Good Fences

by Maurice Tindall, December 4, 2013

One of the things from the past that we pass by every day and pay very little attention to is our fences here in Anderson Valley. Many are over 100 years old and still doing a good job enclosing property and keep­ing livestock where it belongs. Some are rails and others are pickets and the long rows march steadily up over the mountains, mostly on survey lines from an earlier day.

Names like Jonathan O'Neill and Ves and R.E. (Emmet) Donohoe and Monte Bloyd of Anderson Valley are inscribed on many of the corners and some of the roads in the Valley and in the mountains around. All the lines were carefully run and corners established and they will last for all time. Back in the hills is the same except that little fencing was done except on claims taken up for homes with a few acres of tillable soil or a good spring.

Sometimes rough mountains and heavy brush or tim­ber made natural barriers to livestock and fences were not needed.

When the first settlers came in of course there were no barriers of any kind. The Indian people had no need for fences having no livestock, but they had geographical boundaries around areas claimed by each tribe or family and those boundaries were highly respected. There was little if any trespassing without permission. We hardly do as well nowadays.

Maybe we can look back to the time when the first white people came to Anderson Valley having walked or packed in from where Cloverdale is now some 30 or 40 miles east. There was no lack of feed, grass and clover grew high in all the open ground and in the fall there were plenty of acorns and pepperwood nuts. The horses could be hobbled and would stay near Camp, but the cattle had to be guarded against straying or possible harm by bears or panthers. Any seeds that were to be planted would need to be protected.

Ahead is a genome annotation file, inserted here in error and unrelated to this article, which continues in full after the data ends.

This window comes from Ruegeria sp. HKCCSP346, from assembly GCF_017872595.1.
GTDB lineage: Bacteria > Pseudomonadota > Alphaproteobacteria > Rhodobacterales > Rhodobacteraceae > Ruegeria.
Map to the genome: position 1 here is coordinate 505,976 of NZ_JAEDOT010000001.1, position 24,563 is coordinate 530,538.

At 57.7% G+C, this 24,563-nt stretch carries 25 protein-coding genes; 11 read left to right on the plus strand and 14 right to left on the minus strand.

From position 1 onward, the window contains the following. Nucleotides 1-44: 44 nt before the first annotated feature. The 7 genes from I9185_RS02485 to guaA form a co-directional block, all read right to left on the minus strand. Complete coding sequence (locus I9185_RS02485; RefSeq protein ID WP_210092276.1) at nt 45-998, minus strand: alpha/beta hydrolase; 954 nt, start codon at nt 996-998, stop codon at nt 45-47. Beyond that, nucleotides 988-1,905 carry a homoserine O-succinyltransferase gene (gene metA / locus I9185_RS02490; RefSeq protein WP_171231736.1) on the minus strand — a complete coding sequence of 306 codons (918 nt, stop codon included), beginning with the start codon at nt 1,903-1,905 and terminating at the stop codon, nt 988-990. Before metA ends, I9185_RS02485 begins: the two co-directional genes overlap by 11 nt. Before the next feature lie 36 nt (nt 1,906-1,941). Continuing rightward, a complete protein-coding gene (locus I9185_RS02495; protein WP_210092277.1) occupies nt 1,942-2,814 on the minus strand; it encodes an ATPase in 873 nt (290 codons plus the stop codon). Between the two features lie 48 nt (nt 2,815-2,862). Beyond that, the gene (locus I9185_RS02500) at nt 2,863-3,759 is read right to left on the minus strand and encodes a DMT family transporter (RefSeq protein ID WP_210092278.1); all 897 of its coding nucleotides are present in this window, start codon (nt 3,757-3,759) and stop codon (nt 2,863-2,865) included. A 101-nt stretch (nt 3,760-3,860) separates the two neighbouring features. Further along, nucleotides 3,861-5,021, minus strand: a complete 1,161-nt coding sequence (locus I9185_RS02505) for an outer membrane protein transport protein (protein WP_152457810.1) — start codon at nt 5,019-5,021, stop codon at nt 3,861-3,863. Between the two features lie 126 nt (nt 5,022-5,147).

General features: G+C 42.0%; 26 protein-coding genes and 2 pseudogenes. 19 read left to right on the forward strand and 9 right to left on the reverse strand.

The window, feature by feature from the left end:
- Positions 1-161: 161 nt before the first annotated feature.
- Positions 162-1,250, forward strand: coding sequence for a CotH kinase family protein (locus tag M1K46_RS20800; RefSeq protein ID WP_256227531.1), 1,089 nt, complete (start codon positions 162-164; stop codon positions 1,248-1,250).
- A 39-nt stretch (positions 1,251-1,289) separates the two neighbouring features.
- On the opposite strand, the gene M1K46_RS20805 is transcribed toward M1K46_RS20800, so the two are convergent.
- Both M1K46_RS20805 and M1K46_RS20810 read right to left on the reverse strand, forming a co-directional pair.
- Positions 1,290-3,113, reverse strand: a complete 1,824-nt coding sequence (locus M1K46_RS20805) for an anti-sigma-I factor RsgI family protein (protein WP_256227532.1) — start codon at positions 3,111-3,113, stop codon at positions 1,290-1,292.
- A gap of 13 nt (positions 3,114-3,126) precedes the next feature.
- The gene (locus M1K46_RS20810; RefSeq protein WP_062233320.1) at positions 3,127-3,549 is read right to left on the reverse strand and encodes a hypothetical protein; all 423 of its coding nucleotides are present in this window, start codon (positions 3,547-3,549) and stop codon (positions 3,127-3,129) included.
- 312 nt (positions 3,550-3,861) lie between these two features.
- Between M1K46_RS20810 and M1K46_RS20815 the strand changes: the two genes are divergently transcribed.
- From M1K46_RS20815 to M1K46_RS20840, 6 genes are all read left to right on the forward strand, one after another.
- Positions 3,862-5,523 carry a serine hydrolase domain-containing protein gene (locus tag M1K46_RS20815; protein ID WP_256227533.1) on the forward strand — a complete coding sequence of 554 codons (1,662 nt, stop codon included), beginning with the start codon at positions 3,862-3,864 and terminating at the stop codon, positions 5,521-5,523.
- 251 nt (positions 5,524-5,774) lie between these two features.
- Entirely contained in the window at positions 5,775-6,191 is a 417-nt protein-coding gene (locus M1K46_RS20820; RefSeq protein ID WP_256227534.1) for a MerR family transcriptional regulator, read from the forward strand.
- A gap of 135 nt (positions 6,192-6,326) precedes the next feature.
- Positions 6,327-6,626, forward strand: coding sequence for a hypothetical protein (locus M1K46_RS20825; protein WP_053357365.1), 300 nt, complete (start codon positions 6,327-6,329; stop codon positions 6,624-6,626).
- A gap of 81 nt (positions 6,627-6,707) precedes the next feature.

That first few days on arrival at the home site must have been very busy as some kind of shelter was put up and the stock and supplies unpacked. Then a spring for water was dug and cooking places set up, all of which needed to be done more or less at once.

The first fence was usually a line of brush. Trees or brush were dragged or fallen into rows and connected to any high banks or gulches where stock would not pass.

These brush fences and corrals did serve for a short time but better fencing was soon needed. After the brush came pole fences where fir or redwood poles were avail­able and they could be dragged into position by horses or even by manpower if horses were not at hand. There were few if any crosscut saws at that time, axes were used to cut logs and poles into suitable links for fencing. No doubt saws soon became available but we no longer recall just when it was.

Years ago uncle John Crawford told me about clear­ing land on the ranch at Largo. That was about 1875 or 1880 and he was a young man. There were lots of big old oaks in the fields and they were gradually cut down to clear the land for farming. The trees had to be cut into lengths for burning and all work was done with axes. Those big trees took a lot of chopping and the work was done over a period of years and when other farmwork was not pressing. The work was hard and had to be done by the young and vigorous men.